$\frac{d{l}_{2}}{dt}\text{=}\frac{{f}_{in2}-{f}_{o2}}{A{t}_{2}}\text{(8)}$
For the CT arrangement given by Figure 1, input flow to tank 2 is equal to output flow from tank 2, hence
${f}_{in2}\text{=}{f}_{o1}\text{(9)}$
Substituting Eq. 5 and Eq. 9 into Eq. 8 gives
$$\frac{d{l}_{2}}{dt}\text{=}\frac{{A}_{o1}\sqrt{2g{l}_{1}}}{A{t}_{2}}-\frac{{A}_{o2}\sqrt{2g{l}_{2}}}{A{t}_{2}}\text{(10)}$$
Nonlinear Eq. 7 and Eq. 10 describe the dynamics of the CT system.
Dynamic model linearization
The linearization of the nonlinear CT system model was conducted based on Taylor series approximation given by Eq. 11
$$f\left(\gamma \right)\text{=}f\left({\gamma}_{0}\right)+\left(\gamma -{\gamma}_{0}\right){f}^{\prime}\left({\gamma}_{0}\right)+\dots +\frac{{\left(\gamma -{\gamma}_{0}\right)}^{n}}{n!}{f}^{n}\left({\gamma}_{0}\right)\text{(11)}$$
From Eq. 7 and Eq. 10 we make the following substitutions for the purpose of simplicity:
$${\alpha}_{1}\text{=}\frac{-{A}_{o1}}{A{t}_{1}}\sqrt{2g},\text{}{\alpha}_{2}\text{=}\frac{-{A}_{o2}}{A{t}_{2}}\sqrt{2g}\text{(12)}$$
$${\beta}_{1}\text{=}\frac{{k}_{p}}{A{t}_{1}},\text{}{\beta}_{2}\text{=}\frac{{A}_{o1}}{A{t}_{2}}\sqrt{2g}\text{(13)}$$
Hence Eq. 7 and Eq. 10 can be presented as Eq. 14 and Eq. 15 respectively
$$\frac{d{l}_{1}}{dt}\text{=}{\alpha}_{1}\sqrt{{l}_{1}}+{\beta}_{1}{v}_{p}\text{(14)}$$
$$\frac{d{l}_{2}}{dt}\text{=}{\alpha}_{2}\sqrt{{l}_{2}}+{\beta}_{2}\sqrt{{l}_{1}}\text{(15)}$$
By using Taylor series approximation (given by Eq. 11), the nonlinear terms in Eq. 14 and 15 are given by
$$\sqrt{{l}_{1}}\approx \sqrt{{l}_{1ss}}+\frac{1}{2\sqrt{{l}_{1ss}}}\left({l}_{1}-{l}_{1ss}\right)\text{(16)}$$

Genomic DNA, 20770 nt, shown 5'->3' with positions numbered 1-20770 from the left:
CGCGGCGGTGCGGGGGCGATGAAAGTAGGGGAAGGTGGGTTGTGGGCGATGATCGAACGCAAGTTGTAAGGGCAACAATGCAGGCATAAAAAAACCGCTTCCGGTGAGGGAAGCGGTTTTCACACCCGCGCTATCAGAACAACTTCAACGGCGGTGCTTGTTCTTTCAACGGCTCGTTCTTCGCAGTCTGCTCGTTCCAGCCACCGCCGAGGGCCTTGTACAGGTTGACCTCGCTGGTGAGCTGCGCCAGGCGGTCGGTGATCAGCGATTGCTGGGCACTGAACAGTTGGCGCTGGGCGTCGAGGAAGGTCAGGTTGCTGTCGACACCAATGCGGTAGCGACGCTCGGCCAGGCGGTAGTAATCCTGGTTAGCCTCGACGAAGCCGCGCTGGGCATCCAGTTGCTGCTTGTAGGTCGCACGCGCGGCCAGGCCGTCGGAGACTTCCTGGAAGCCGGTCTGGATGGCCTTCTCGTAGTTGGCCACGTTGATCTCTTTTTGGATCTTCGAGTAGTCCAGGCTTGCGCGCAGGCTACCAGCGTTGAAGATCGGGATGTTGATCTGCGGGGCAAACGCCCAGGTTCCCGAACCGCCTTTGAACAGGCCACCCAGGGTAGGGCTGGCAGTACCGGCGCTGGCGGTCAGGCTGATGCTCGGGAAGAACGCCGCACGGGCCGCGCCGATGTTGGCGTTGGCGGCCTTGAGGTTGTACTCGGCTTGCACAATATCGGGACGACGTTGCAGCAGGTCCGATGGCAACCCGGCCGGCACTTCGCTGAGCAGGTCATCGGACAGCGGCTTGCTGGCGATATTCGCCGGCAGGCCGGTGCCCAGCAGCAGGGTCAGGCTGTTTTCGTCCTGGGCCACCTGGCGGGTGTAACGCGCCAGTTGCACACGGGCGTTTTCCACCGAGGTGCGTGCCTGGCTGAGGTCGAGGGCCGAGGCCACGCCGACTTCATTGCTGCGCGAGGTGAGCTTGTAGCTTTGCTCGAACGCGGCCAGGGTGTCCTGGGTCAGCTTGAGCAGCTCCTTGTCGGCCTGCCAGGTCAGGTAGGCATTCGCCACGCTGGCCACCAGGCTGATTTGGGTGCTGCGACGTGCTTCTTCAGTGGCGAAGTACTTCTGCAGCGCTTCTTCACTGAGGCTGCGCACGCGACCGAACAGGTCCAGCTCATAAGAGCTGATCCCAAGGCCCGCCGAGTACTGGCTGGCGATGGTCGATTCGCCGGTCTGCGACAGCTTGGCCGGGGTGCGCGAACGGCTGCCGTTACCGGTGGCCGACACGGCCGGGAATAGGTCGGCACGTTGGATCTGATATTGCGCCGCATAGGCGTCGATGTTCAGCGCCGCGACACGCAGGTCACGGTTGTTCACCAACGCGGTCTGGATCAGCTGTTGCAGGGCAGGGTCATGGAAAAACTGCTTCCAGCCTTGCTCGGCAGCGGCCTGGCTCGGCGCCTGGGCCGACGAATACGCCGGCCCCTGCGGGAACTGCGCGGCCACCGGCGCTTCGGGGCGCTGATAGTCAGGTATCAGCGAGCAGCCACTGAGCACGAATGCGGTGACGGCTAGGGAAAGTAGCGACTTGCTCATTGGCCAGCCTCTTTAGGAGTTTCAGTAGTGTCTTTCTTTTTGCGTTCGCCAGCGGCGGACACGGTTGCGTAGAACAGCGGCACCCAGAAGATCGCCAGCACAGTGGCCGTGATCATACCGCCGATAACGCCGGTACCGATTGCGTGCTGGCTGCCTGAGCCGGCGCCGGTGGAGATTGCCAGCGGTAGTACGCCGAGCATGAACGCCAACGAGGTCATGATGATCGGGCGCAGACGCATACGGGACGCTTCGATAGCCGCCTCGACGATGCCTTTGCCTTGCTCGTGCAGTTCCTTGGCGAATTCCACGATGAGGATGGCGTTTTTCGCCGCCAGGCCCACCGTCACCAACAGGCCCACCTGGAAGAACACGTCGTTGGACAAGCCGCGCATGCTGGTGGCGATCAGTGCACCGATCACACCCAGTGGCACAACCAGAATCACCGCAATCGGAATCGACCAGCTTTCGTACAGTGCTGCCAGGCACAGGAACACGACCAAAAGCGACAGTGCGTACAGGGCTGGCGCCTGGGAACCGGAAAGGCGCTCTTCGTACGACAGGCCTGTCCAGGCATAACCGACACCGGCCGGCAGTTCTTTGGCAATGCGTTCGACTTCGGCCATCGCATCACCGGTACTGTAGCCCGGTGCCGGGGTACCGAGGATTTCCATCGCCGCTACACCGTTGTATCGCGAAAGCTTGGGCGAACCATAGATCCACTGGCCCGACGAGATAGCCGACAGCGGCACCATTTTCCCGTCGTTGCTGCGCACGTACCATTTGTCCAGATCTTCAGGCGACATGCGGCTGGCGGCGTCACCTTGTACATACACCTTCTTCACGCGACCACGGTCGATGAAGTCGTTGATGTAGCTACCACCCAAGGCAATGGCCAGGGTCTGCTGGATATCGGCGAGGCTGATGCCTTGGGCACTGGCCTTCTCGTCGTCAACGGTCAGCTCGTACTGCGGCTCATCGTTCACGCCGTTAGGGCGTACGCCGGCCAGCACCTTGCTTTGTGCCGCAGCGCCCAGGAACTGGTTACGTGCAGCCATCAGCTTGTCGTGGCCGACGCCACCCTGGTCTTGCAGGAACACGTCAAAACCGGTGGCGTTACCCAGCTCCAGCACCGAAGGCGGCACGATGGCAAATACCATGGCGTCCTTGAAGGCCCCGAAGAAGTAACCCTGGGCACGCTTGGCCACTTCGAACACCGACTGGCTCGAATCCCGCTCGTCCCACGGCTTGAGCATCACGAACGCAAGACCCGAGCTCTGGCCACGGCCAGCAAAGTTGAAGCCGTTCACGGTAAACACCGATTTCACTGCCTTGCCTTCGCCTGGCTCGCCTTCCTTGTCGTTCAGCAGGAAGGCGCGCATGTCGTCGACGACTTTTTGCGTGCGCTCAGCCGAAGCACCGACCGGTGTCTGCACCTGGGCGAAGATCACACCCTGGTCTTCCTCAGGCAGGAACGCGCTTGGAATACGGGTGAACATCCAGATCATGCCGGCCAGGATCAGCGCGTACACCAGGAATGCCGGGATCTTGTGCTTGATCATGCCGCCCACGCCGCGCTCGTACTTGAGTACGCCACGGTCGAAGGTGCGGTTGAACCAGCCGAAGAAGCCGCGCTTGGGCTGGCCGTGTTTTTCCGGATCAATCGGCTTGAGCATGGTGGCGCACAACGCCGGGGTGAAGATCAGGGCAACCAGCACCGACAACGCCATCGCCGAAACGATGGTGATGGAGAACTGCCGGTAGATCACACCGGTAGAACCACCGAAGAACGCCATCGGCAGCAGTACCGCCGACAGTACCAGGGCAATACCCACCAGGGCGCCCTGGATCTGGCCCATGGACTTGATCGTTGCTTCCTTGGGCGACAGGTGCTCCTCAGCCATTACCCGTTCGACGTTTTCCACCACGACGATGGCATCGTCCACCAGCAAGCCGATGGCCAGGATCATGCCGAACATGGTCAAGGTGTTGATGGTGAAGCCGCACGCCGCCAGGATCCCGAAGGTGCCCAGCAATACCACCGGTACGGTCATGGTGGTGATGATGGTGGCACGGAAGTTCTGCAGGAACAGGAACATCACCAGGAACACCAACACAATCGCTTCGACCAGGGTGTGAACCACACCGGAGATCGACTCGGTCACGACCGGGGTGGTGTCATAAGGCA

$$\sqrt{{l}_{2}}\approx \sqrt{{l}_{2ss}}+\frac{1}{2\sqrt{{l}_{2ss}}}\left({l}_{2}-{l}_{2ss}\right)\text{(17)}$$
Substituting Eq. 16 and Eq. 17 into Eq. 14 and Eq. 15 yields
$$\frac{d{l}_{1}}{dt}\text{=}{\alpha}_{1}\left(\sqrt{{l}_{1ss}}+\frac{1}{2\sqrt{{l}_{1ss}}}\left({l}_{1}-{l}_{1ss}\right)\right)+{\beta}_{1}{v}_{p}\text{(18)}$$
$$\frac{d{l}_{2}}{dt}\text{=}{\alpha}_{2}\left(\sqrt{{l}_{2ss}}+\frac{1}{2\sqrt{{l}_{2ss}}}\left({l}_{2}-{l}_{2ss}\right)\right)+{\beta}_{2}\sqrt{{l}_{1ss}}+\frac{{\beta}_{2}}{2\sqrt{{l}_{1ss}}}\left({l}_{1}-{l}_{1ss}\right)\text{(19)}$$
Where l_{1ss} and l_{2ss} denote the steady state operating points for the liquid levels in tank 1 and tank 2 respectively.
At steady state conditions, l_{1} = l_{1ss} and l_{2} = l_{2ss}, hence Eq. 18 and Eq. 19 become Eq. 20 and Eq. 21 respectively.
$$0\text{=}{\alpha}_{1}\sqrt{{l}_{1ss}}+{\beta}_{1}{v}_{pss}\text{(20)}$$
$$0\text{=}{\alpha}_{2}\sqrt{{l}_{2ss}}+{\beta}_{2}\sqrt{{l}_{1ss}}\text{(21)}$$
By subtracting Eq. 20 and Eq. 21 respectively from Eq. 18 and Eq. 19 and making the substitutions
$${l}_{1}^{\text{'}}\text{=}\left({l}_{1}-{l}_{1ss}\right)$$ $${l}_{2}^{\text{'}}\text{=}\left({l}_{2}-{l}_{2ss}\right)$$ and $${v}_{p}^{\text{'}}\text{=}\left({v}_{p}-{v}_{pss}\right)$$ gives
$$\frac{d{l}_{1}^{\text{'}}}{dt}\text{=}\frac{{\alpha}_{1}}{2\sqrt{{l}_{1ss}}}{l}_{1}^{\text{'}}+{\beta}_{1}{v}_{p}^{\text{'}}\text{(22)}$$
$$\frac{d{l}_{2}^{\text{'}}}{dt}\text{=}\frac{{\alpha}_{2}}{2\sqrt{{l}_{2ss}}}{l}_{2}^{\text{'}}+\frac{{\beta}_{2}}{2\sqrt{{l}_{1ss}}}{l}_{1}^{\text{'}}\text{(23)}$$
By taking Laplace transform of Eq. 22 and Eq. 23, rearranging and substituting the values of the CT system parameters and constant given by Table 2, the transfer function for the CT system from pump to tank 2 is given by
$$G\left(s\right)\text{=}\frac{6.9816\times {10}^{-3}}{{s}^{2}+0.1313s+4.3095\times {10}^{-3}}\text{(24)}$$
Equation 24 represents the linear model for the CT system obtained analytically. Another method that can be used for obtaining a linear first order approximate model with deadtime for the nonlinear CT system is empirical method. The method is similar to system identification but it is more applicable in process control. Because most of the process in process control are associated with deadtime. To design a linear controller for a process linear model is required. In this study we used linear approximated model obtained using empirical method to designed linear controllers and nonlinear model which is the actual model to designed nonlinear controllers. Using this approach, the linear first order approximate model with deadtime model of the CT can be presented using, Eq. 25 obtained from [18] as